Clinical Aspects of Gynecomastia in Adult Males: A Multicenter Study

Clinical and Etiological Aspects of Gynecomastia in Adult Males: A Multicenter Study


Gynecomastia, defined as the benign proliferation of breast glands in males, is a common complaint that produces anxiety and discomfort and it may be the expression of a clinically relevant disease.

The hormones involved in breast tissue physiology may be stimulatory (as estradiol and progesterone) or inhibitory (as testosterone), acting directly through their specific receptors at this level. Receptors for insulin-like growth factor 1 (IGF-1), IGF-2 , luteinizing hormone, and human chorionic gonadotropin have also been detected in breast tissue. Estrogens and progesterone apparently require the presence of growth hormone and IGF-1 to exert their stimulatory action on the breast. Hyperprolactinemia may indirectly cause gynecomastia by suppressing gonadotropin-releasing hormone (GnRH) release, resulting in central hypogonadism, although prolactin receptors have also been detected in benign and malignant breast tissue. At breast level, prolactin might modulate progesterone and androgen receptors expression (increasing the former and reducing the latter). Furthermore, prolactin stimulates epithelial cell proliferation only in the presence of estrogen and enhances lobuloalveolar differentiation only with concomitant progesterone.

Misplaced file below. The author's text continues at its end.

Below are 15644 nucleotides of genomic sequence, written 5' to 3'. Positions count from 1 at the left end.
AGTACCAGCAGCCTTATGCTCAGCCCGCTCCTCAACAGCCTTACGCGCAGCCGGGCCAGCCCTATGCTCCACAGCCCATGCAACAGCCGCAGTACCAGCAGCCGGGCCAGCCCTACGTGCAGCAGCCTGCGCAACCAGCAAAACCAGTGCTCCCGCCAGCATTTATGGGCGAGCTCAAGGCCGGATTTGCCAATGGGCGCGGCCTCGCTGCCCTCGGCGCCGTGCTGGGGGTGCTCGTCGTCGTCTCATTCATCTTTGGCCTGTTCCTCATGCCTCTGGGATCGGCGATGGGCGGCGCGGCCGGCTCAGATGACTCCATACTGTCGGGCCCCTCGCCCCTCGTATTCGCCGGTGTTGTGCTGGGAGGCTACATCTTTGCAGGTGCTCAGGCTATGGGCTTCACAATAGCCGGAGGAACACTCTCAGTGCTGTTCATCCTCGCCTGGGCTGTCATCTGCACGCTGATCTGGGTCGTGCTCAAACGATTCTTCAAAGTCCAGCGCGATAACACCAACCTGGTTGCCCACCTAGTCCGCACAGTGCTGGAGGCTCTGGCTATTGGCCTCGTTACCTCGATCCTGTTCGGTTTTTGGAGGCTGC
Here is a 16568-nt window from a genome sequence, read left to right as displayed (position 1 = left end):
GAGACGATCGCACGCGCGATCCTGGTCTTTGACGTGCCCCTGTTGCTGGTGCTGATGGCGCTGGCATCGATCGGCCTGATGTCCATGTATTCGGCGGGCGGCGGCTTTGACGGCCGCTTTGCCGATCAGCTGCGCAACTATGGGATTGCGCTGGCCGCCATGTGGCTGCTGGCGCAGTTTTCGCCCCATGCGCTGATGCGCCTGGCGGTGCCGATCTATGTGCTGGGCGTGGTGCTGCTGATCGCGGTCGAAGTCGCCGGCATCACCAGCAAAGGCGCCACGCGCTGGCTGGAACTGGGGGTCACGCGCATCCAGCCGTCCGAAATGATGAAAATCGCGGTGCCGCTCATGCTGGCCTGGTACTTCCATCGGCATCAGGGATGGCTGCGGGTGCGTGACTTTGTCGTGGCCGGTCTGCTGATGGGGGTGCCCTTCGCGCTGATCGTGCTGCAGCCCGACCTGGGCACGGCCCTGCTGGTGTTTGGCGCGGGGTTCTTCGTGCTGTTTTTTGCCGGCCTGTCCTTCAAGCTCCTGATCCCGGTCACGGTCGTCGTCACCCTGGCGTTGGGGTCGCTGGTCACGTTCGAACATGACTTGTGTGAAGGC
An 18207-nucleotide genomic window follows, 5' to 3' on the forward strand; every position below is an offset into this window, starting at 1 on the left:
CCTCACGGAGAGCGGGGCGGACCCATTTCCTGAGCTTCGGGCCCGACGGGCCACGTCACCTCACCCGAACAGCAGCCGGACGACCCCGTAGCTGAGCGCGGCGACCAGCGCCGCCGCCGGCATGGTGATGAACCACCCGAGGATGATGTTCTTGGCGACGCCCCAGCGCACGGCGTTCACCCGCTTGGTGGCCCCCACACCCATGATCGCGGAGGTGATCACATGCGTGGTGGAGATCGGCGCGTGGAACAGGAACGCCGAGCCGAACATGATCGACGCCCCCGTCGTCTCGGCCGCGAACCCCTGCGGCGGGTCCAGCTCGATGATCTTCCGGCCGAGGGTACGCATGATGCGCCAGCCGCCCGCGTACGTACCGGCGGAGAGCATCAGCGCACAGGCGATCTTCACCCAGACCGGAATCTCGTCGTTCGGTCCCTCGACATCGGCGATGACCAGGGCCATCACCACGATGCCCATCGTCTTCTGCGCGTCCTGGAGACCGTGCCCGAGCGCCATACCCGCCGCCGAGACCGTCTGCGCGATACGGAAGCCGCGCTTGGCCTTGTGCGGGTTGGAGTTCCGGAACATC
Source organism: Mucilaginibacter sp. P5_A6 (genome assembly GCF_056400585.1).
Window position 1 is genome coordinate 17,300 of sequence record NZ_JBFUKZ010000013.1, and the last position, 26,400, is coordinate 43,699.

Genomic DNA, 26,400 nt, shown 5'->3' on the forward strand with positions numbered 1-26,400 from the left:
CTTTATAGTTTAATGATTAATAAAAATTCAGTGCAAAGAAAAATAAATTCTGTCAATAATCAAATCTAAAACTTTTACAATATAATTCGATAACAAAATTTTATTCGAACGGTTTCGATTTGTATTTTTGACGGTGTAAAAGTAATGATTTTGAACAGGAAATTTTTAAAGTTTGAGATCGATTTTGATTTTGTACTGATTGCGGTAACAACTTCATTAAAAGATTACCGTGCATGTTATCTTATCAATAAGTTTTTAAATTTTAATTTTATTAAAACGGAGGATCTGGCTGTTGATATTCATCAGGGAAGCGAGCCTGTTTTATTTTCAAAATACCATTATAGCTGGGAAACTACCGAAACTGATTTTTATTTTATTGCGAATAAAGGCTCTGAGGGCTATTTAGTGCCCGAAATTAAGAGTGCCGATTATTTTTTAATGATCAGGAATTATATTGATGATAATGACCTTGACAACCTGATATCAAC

Gynecomastia may result from an excess of estrogens (obesity, tumors, and exogenous sources), androgen deficiency (hypogonadism), hormone resistance, or an altered ratio of estrogens to androgens (refeeding, liver disease, and renal failure). This study looked at the incidence and causes of gynecomastia in men 18-

Objectives. To evaluate the characteristics of presentation, biochemical profile, and etiology of gynecomastia in adults. 

Methods. Medical records of 237 men aged 18-85 years with gynecomastia were evaluated.

 Results. Highest prevalence of gynecomastia was observed between 21 and 30 years (n = 74; 31.2%). The most common presenting complaints were aesthetic concerns (62.8%) and breast pain (51.2%). 25.3% of the subjects had a history of pubertal gynecomastia. 56.5% had bilateral gynecomastia. 39.9% were overweight and 22.8% were obese. The etiology could not be identified in 45.1% of the cases; the most frequently identified causes were:

  • anabolic steroids consumption (13.9%),
  • hypogonadism (11.1%), and
  • use of pharmaceutical drugs (7.8%).

Patients with bilateral gynecomastia had a longer history of disease, higher BMI, and lower testosterone levels.

Conclusions. Patients with gynecomastia presented more often with aesthetic concerns and secondarily with breast pain. The most frequent final diagnosis was idiopathic gynecomastia, whereas the most frequent identified etiologies were anabolic steroids consumption, hypogonadism, and use of pharmaceutical drugs. Despite the low frequency of etiologies such as thyroid dysfunction or adrenal carcinoma, we emphasize the importance of a thorough assessment of the patient, as gynecomastia may be the tip of the iceberg for the diagnosis of treatable diseases.


BioMed Research International
Volume 2018, Article ID 8364824, 7 pages
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